Turning to the proposed reauthorization, we welcome its proposal for a major increase in funding. We also support its strengthening of PEPFAR programs to address two other seriously debilitating, often deadly, diseases that affect primarily poor people in developing countries: tuberculosis and malaria.
We appreciate two other important new provisions. The bill provides strong support for strengthening the healthcare workforce in program countries. The ever–growing demand for more healthcare professionals in HIV and AIDS is exhausting the limited pool of health care personnel that must also provide for all other health care services. The legislation also calls for strengthening food and nutrition programs—vital components of treatment and care for HIV/AIDS patients and for the support of orphans and vulnerable children.
However, the bill would also make changes in the existing program that are extremely troubling. Our concerns are spelled out in more detail in the attached note. It is especially critical that programs for HIV and AIDS prevention, care and treatment remain sharply focused on their core objective of saving human lives.
In this regard, we are deeply troubled by provisions calling for the integration and coordination of HIV and AIDS prevention, care and treatment services with “reproductive health” and “family planning” services and the possible diversion of much-needed attention and resources into the provision of family planning services. Radically shifting the program’s focus, to make it address what the draft bill calls the “dual threat” of HIV/AIDS and pregnancy, could undermine the effectiveness of the ABC prevention program, endanger the acceptance of PEPFAR’s life-saving programs in host countries, and marginalize the vital role of CRS and other faith-based and community organizations that cannot “integrate” with comprehensive family planning, “reproductive health” and abortion providers.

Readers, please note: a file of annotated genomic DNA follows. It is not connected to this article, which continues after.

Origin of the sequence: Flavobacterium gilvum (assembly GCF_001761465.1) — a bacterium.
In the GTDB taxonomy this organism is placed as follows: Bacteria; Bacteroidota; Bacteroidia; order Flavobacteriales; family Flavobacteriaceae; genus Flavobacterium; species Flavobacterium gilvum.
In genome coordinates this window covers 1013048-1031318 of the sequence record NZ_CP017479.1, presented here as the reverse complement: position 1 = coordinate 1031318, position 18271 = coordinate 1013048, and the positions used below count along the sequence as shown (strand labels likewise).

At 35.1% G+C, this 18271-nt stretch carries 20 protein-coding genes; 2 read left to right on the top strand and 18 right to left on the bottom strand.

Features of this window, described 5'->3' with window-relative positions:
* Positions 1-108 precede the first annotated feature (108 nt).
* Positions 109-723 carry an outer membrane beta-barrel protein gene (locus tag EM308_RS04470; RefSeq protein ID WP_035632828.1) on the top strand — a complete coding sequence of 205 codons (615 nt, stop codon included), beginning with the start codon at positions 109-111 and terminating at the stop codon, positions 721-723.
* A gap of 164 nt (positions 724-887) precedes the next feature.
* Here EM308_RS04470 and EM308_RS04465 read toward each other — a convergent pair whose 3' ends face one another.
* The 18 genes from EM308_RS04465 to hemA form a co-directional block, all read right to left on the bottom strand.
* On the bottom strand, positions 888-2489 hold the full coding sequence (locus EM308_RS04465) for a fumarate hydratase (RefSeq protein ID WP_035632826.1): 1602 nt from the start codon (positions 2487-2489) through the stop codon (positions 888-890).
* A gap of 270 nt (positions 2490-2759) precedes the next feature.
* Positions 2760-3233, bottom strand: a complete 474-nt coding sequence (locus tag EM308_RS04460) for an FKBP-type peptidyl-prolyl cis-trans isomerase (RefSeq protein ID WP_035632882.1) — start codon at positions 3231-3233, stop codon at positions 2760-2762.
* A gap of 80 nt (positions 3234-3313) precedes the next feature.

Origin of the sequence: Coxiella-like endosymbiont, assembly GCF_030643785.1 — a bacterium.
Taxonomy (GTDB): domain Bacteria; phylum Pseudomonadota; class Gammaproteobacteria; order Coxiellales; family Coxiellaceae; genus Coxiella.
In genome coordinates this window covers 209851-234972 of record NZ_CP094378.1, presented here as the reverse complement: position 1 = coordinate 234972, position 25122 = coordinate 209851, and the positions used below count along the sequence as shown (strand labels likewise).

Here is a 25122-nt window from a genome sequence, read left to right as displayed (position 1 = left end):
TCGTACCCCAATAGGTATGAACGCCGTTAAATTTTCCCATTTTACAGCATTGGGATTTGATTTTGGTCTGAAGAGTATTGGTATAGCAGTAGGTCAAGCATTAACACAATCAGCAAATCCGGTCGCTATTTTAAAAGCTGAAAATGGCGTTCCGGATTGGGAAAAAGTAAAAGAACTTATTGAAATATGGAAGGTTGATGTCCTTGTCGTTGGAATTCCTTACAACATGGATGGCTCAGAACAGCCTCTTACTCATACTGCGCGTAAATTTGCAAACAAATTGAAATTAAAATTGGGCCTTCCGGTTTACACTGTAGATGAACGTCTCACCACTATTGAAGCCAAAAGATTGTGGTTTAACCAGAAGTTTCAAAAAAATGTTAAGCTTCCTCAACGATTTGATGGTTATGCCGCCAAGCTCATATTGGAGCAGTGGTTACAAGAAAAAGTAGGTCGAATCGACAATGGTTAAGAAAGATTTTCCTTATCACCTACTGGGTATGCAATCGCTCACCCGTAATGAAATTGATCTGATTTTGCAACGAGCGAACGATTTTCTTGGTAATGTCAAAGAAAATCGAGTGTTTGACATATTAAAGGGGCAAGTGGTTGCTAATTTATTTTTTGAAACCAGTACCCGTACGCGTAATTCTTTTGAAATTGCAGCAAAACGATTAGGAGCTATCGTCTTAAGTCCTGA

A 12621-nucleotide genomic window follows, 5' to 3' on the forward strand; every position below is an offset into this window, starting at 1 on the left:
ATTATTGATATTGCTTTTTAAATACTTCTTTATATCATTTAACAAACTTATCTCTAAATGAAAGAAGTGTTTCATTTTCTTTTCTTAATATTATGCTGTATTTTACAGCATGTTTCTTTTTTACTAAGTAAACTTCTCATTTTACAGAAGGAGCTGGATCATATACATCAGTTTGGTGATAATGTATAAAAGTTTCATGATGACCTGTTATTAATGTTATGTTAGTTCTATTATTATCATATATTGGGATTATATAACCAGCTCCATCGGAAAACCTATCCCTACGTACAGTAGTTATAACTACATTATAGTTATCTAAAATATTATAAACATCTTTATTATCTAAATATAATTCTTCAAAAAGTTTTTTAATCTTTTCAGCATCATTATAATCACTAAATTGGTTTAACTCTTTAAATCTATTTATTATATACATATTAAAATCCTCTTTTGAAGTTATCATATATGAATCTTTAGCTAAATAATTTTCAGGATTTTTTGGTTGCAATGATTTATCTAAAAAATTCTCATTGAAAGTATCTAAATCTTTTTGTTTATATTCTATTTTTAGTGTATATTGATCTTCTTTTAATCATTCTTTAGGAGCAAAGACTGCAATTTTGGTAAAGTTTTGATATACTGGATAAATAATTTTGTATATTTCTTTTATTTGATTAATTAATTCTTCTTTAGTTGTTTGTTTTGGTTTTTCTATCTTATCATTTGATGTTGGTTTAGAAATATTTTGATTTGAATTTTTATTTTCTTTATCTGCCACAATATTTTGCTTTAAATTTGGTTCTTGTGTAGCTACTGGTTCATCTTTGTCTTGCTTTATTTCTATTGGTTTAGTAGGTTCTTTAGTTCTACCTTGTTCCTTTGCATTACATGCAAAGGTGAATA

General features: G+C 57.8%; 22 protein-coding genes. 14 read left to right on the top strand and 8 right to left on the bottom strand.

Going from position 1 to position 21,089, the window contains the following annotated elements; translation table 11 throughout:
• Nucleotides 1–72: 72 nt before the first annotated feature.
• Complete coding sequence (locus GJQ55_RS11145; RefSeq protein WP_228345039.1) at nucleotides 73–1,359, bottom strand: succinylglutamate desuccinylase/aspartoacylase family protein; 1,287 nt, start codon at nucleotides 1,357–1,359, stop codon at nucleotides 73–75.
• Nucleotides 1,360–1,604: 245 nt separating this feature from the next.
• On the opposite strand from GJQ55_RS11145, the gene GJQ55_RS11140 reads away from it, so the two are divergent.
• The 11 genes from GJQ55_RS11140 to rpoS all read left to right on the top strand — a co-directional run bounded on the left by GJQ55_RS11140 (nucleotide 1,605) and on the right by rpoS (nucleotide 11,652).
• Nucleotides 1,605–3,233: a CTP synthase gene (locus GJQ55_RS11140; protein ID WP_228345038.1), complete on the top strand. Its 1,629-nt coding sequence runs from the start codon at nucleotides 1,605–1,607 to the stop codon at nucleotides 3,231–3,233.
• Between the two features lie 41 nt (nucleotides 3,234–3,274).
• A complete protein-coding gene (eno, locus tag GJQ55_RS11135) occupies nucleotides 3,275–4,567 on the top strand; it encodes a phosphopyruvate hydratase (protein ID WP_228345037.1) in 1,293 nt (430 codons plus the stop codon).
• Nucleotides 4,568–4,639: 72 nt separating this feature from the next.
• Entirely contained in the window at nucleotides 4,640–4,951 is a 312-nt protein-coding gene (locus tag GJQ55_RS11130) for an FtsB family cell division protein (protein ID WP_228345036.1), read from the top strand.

At the same time, the bill would eliminate any designated funding for effective, values-based prevention programs focusing on behavioral change. Based on historical experience this means that little funding is likely to be available for these purposes.